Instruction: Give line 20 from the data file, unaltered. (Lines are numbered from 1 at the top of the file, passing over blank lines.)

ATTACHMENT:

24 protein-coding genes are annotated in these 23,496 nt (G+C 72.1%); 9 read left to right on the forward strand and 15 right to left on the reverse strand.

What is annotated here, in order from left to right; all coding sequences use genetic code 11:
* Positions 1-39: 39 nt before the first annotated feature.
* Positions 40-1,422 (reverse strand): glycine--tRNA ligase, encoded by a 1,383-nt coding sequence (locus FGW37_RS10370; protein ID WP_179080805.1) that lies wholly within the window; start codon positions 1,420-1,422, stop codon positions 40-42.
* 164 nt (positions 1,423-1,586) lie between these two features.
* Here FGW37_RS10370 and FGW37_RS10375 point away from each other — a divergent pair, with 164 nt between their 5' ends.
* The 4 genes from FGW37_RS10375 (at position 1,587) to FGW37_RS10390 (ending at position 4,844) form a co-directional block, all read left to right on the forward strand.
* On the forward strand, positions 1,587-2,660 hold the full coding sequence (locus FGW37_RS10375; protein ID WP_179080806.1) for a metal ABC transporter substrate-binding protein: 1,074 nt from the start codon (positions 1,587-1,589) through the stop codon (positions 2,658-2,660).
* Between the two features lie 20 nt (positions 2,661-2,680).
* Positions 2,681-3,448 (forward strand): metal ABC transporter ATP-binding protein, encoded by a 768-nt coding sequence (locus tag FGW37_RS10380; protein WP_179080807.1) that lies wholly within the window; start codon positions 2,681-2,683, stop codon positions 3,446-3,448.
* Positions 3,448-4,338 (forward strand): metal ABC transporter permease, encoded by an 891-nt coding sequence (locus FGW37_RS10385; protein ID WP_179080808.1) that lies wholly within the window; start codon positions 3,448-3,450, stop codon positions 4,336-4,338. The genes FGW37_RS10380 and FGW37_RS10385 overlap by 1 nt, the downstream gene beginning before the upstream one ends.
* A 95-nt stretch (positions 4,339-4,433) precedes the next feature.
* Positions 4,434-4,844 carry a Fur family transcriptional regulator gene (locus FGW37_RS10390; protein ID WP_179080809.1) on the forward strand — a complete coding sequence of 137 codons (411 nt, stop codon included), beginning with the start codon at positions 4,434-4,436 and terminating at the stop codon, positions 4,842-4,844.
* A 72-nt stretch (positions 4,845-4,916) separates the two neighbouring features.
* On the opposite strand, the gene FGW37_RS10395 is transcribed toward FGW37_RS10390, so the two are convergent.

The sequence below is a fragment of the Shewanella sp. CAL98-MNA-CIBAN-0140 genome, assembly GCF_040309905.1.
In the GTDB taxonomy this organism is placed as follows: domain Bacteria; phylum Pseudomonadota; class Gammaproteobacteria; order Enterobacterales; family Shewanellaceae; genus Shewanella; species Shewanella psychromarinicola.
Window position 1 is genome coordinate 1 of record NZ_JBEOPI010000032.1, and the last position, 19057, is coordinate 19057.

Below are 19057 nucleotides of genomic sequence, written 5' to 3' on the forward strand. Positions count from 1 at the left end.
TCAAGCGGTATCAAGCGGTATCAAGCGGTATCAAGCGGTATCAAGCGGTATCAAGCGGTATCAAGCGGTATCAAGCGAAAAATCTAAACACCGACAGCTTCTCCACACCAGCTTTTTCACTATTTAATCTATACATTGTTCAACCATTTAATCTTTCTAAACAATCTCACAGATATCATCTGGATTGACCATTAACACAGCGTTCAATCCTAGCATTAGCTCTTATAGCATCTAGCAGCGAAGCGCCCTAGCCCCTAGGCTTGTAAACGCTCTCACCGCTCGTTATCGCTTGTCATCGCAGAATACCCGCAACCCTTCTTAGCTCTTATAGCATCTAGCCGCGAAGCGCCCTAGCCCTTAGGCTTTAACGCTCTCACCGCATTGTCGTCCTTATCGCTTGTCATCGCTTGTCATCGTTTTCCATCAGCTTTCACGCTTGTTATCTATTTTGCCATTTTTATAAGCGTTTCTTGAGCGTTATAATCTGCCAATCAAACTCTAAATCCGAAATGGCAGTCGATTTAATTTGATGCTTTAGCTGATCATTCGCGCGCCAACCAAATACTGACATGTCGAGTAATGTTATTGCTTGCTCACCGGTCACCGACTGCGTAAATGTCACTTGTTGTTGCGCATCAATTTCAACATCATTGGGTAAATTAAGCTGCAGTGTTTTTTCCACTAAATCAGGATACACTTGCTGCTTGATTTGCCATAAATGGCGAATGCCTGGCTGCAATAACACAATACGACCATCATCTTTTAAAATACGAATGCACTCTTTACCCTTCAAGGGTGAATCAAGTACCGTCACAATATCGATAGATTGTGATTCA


TCAAGCGGTATCAAGCGGTATCAAGCGGTATCAAGCGGTATCAAGCGGTATCAAGCGGTATCAAGCGGTATCAAGCGAAAAATCTAAACACCGACAGCTTCTCCACACCAGCTTTTTCACTATTTAATCTATACATTGTTCAACCATTTAATCTTTCTAAACAATCTCACAGATATCATCTGGATTGACCATTAACACAGCGTTCAATCCTAGCATTAGCTCTTATAGCATCTAGCAGCGAAGCGCCCTAGCCCCTAGGCTTGTAAACGCTCTCACCGCTCGTTATCGCTTGTCATCGCAGAATACCCGCAACCCTTCTTAGCTCTTATAGCATCTAGCCGCGAAGCGCCCTAGCCCTTAGGCTTTAACGCTCTCACCGCATTGTCGTCCTTATCGCTTGTCATCGCTTGTCATCGTTTTCCATCAGCTTTCACGCTTGTTATCTATTTTGCCATTTTTATAAGCGTTTCTTGAGCGTTATAATCTGCCAATCAAACTCTAAATCCGAAATGGCAGTCGATTTAATTTGATGCTTTAGCTGATCATTCGCGCGCCAACCAAATACTGACATGTCGAGTAATGTTATTGCTTGCTCACCGGTCACCGACTGCGTAAATGTCACTTGTTGTTGCGCATCAATTTCAACATCATTGGGTAAATTAAGCTGCAGTGTTTTTTCCACTAAATCAGGATACACTTGCTGCTTGATTTGCCATAAATGGCGAATGCCTGGCTGCAATAACACAATACGACCATCATCTTTTAAAATACGAATGCACTCTTTACCCTTCAAGGGTGAATCAAGTACCGTCACAATATCGATAGATTGTGATTCA